I guess the real question is after 50...Nxf4+ 51 gxf4, below, can white force one of his pawns to the g file and protect it?


click for larger view

As long as black follows with 51g5, it appears that a draw is inevitable.

Jul-30-11
Premium Chessgames Member
  FSR: <Phony Benoni> That's a most embarrassing sort of thing in team competitions. In my youth I once had a somewhat similar experience, albeit just in an offhand game at my high school chess club. I was playing someone even "fishier" than I and had a crushing material advantage. I made my move and thereafter realized, to my horror, that I had just stalemated him. The pawns were blocked, so he had no pawn moves. He also had no king moves, and his other pieces were all pinned against his king in various ways, rendering them immobile. He surveyed his position sadly, made some remark about how tied up he was - and resigned! I quickly set the pieces back up before anyone came along and examined the position. Whew - ridicule averted!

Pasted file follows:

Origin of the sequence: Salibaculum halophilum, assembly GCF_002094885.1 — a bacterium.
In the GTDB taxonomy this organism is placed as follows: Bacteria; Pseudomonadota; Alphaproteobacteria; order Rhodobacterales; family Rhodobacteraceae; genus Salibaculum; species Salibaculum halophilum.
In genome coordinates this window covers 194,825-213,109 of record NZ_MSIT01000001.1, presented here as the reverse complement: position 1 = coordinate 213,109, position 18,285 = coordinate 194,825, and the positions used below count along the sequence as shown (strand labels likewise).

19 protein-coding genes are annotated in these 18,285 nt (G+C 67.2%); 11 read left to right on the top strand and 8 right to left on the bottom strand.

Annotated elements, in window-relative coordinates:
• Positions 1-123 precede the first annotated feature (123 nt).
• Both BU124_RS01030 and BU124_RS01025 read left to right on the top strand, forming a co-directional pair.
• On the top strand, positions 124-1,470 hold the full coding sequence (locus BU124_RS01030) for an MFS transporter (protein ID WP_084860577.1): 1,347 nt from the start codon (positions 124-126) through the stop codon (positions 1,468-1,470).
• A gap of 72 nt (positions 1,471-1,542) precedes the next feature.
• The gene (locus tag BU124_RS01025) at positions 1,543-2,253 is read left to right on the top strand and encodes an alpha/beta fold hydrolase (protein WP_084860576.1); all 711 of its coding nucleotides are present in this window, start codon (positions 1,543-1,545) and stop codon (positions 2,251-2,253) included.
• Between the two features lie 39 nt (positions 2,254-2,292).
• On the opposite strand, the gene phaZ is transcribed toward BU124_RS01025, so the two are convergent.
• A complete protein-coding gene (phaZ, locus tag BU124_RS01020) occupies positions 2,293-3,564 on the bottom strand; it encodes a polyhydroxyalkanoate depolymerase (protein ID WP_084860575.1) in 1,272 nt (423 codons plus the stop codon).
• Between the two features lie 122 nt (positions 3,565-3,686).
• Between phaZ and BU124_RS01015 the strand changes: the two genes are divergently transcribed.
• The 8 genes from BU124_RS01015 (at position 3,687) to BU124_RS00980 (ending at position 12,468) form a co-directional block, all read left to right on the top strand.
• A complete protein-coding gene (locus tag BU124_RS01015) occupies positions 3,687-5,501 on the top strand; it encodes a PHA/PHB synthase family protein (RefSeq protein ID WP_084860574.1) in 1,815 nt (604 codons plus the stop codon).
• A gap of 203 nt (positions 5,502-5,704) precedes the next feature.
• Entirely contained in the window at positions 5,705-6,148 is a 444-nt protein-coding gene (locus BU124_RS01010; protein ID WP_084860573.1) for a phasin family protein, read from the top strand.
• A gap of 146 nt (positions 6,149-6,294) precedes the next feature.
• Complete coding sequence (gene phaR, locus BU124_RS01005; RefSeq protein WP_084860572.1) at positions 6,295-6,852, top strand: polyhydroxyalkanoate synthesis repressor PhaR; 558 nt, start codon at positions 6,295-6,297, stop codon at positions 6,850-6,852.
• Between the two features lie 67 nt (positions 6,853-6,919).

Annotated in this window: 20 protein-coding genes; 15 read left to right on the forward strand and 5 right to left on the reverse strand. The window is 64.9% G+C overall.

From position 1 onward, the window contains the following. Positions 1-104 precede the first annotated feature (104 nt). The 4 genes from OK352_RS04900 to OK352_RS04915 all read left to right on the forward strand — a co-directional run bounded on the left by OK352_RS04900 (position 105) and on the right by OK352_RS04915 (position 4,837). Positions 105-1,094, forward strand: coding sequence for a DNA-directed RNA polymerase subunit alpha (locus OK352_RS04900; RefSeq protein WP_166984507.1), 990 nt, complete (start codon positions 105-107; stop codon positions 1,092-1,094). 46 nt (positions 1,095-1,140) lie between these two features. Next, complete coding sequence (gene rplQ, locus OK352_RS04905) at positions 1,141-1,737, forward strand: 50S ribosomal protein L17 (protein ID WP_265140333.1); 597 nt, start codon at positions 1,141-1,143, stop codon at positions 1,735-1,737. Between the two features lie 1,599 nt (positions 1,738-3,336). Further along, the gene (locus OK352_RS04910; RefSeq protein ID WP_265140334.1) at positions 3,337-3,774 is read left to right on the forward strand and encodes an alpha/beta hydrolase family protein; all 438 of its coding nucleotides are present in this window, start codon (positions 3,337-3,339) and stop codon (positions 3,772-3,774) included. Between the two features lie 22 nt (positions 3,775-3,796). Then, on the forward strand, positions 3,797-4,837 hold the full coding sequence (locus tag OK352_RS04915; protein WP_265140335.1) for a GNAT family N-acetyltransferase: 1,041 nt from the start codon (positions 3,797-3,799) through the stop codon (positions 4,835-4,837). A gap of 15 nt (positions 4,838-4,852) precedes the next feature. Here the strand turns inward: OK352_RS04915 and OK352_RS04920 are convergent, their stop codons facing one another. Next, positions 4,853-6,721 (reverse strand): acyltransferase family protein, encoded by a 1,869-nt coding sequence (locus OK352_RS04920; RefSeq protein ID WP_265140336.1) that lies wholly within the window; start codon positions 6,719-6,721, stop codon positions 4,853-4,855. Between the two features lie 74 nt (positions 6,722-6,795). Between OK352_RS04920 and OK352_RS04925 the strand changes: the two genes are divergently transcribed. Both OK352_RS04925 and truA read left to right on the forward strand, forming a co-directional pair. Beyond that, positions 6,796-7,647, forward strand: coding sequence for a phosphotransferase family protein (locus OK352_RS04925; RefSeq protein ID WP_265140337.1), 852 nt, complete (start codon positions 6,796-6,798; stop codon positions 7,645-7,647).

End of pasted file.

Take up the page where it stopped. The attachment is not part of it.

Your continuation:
Jul-30-11  Magic Castle: Nobody takes my suggestion seriously. so here is one line. 50...Ng1 51. Ke3...g5. 52. Bf1...g4 53. Ke3..Nf3. The h pawn is threaten.

Another. After. 51....g5. 52 fg5.. .Nh3 53. Bf1..Ng5 54. Kf4..Kf6 55.h4 Ne6 56. Kf3 Kfe5. 57.h5..h6. Looks like black is better now.

Jul-30-11  scormus: <FSR, Phony Benoni> Seems I started something with my tale! I do like these anecdotes, they remind me thay chess players are not cold, calcluating, completely logical. They do the same daft things as everyone else!
Jul-30-11  ounos: Very difficult?!?! :-/

Interestingly, I thought it was so easy that I didn't see it through, and peeked at the solution thinking that Kg6 would be ok :)

Seeing the precise royal dance needed to capture the knight if it goes left is interesting too.

Jul-30-11
Premium Chessgames Member
  Once: <FSR, Phony Benoni> Very amusing stories! Liked both very much.
Jul-30-11
Premium Chessgames Member
  al wazir: Not difficult at all. 50...Nxf4 51. gxf4 g5, forcing a trade of the g-♙ and leaving white only one ♙, the h-♙.

Black draws because the ♗ doesn't control h8, the square the h-♙ wants to promote on. It's the wrong ♗ or the wrong ♙ or the wrong color square.